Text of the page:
It’s codenamed Aerith.
This Valve Steam Deck is turning out to be quite something. I’d love to see this thing in action!
Take from Videocardz … AMD Aerith SoC features 4 cores based on Zen2 microarchitecture with clock speeds varying from 2.4 GHz up to 3.5 GHz. Valve claims that its goal was to offer stable clocks rather than focus on peak clocks that cannot be sustained over a long period of time. The same applies to integrated RDNA2 GPU with 8 Compute Units and clocks from 1.0 to 1.6 GHz.
The whole Aerith SoC will have a TDP from 4 to 15W. Valve actually insists that the developer should enable some kind of a frame limit for the device as the company confirmed they have not implemented any kind of artificial power limit that the SoC can consume. Instead, the device should offer the same performance no matter if it is docked or mobile over long periods of time. However, in some extreme cases such as using the device outdoors during summer, the device may need to reduce the power draw to maintain high GPU clocks speeds. Furthermore, Valve did confirm Steam Deck will feature a global frame limiter at some point in the future, should game developers not implement it themselves.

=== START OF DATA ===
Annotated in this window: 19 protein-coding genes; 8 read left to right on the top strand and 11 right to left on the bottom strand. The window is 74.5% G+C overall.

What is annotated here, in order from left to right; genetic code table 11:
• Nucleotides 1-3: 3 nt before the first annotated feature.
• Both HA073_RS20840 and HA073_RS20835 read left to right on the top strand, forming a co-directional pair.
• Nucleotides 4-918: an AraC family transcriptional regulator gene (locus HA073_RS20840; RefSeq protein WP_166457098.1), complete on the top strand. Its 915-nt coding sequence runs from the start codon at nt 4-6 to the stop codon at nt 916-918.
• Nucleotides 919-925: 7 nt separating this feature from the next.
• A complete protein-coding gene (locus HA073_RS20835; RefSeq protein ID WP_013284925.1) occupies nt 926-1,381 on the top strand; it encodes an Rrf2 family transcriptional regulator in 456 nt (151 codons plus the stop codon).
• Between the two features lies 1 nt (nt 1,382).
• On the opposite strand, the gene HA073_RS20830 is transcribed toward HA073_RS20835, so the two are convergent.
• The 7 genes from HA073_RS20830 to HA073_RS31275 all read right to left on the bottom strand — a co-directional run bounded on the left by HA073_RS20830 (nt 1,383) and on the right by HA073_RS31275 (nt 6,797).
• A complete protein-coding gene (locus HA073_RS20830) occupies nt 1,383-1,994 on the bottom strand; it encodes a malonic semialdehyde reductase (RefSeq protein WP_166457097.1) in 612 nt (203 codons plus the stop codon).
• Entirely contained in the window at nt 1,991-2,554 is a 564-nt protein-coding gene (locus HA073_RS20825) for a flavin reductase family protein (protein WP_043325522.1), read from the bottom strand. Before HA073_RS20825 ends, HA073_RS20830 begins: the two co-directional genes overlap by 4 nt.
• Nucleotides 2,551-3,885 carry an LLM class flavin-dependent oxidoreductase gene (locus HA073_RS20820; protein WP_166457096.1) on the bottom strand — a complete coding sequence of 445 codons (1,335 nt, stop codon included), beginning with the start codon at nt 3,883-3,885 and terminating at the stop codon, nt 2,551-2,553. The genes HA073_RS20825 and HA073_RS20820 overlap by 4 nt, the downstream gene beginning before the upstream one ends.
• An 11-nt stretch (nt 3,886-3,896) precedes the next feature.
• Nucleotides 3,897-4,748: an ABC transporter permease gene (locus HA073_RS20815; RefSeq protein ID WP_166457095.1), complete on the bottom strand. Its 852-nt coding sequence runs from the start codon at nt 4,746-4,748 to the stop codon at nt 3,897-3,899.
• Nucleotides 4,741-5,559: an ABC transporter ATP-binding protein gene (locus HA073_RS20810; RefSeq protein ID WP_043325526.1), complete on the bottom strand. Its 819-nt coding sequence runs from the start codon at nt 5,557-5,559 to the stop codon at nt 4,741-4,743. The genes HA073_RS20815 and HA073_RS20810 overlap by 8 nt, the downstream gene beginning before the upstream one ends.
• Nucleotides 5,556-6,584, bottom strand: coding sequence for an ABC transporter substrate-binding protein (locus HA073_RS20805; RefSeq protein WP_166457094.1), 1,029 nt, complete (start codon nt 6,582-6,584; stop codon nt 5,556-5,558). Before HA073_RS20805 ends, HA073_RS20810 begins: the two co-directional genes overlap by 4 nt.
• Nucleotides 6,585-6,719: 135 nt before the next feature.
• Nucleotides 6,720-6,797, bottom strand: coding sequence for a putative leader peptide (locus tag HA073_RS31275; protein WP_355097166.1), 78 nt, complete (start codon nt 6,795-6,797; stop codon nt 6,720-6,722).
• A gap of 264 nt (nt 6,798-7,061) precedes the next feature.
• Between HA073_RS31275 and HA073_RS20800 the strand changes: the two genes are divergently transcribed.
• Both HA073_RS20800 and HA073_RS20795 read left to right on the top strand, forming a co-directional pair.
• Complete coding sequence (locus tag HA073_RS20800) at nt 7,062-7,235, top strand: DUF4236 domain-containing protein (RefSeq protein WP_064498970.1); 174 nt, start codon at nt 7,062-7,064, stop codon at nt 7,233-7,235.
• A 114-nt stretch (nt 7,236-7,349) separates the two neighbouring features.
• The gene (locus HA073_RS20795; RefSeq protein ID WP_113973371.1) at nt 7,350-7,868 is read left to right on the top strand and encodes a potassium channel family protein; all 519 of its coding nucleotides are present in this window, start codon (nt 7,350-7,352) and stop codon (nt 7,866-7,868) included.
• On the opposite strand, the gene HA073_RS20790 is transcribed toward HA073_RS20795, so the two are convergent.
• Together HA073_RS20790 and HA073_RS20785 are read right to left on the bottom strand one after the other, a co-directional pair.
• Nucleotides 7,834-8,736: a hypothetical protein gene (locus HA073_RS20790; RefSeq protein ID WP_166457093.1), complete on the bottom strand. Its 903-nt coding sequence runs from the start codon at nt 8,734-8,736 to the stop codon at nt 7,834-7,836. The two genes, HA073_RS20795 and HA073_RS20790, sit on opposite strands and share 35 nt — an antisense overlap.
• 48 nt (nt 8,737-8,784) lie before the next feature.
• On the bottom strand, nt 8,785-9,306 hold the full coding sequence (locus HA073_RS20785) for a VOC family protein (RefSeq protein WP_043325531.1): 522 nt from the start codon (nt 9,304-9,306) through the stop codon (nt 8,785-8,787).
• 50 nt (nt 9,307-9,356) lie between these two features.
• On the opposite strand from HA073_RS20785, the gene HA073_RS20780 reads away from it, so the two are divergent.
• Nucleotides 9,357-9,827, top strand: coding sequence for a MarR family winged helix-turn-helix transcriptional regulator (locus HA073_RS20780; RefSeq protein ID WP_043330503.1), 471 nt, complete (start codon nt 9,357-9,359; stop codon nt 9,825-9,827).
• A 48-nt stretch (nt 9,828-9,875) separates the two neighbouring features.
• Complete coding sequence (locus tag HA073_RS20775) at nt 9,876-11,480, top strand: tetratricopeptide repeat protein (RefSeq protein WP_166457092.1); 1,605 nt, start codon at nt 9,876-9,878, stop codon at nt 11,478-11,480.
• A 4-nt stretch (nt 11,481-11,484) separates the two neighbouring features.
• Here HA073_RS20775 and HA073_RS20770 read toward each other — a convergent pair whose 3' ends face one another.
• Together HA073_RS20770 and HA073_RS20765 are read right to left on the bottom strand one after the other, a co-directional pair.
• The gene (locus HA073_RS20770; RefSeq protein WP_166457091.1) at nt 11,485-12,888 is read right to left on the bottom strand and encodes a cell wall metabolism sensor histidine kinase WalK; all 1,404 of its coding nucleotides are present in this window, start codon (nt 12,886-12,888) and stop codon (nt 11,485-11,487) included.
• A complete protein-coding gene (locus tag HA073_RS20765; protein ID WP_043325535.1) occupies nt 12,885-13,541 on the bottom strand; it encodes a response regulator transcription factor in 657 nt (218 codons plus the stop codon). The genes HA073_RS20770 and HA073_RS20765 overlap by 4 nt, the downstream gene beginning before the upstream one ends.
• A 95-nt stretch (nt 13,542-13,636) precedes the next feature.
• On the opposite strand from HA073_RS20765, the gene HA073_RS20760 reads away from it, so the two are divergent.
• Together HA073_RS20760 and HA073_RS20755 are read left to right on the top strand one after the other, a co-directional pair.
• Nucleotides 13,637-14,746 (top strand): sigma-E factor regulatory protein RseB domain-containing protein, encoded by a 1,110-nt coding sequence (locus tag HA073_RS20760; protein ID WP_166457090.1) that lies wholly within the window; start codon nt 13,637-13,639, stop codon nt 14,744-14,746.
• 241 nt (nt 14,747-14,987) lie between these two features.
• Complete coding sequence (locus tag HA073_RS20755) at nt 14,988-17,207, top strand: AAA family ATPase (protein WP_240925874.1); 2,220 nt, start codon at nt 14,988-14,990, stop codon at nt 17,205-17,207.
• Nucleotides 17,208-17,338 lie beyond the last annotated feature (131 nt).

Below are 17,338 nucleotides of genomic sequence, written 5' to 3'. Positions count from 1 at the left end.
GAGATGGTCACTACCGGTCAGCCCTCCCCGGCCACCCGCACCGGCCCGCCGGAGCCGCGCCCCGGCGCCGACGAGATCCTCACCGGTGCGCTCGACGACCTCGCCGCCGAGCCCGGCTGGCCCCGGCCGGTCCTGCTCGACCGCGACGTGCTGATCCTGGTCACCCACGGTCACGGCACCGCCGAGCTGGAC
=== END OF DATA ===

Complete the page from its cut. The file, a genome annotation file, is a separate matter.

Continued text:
In terms of memory, Valve decided to use LPDDR5 technology as it offers the best efficiency for this form factor. Although most games would be running smoothly with 8GB or even 12GB of RAM, the company decided to extend the capacity to 16GB to ensure the device stays future-proof for games that have not even come out yet.
The cheapest model with 64GB eMMC memory will be slower than NVMe based 512/1024 GB models. Valve benchmarks have shown that game loading time will take 12.5% more time while the system will require load 25% slower.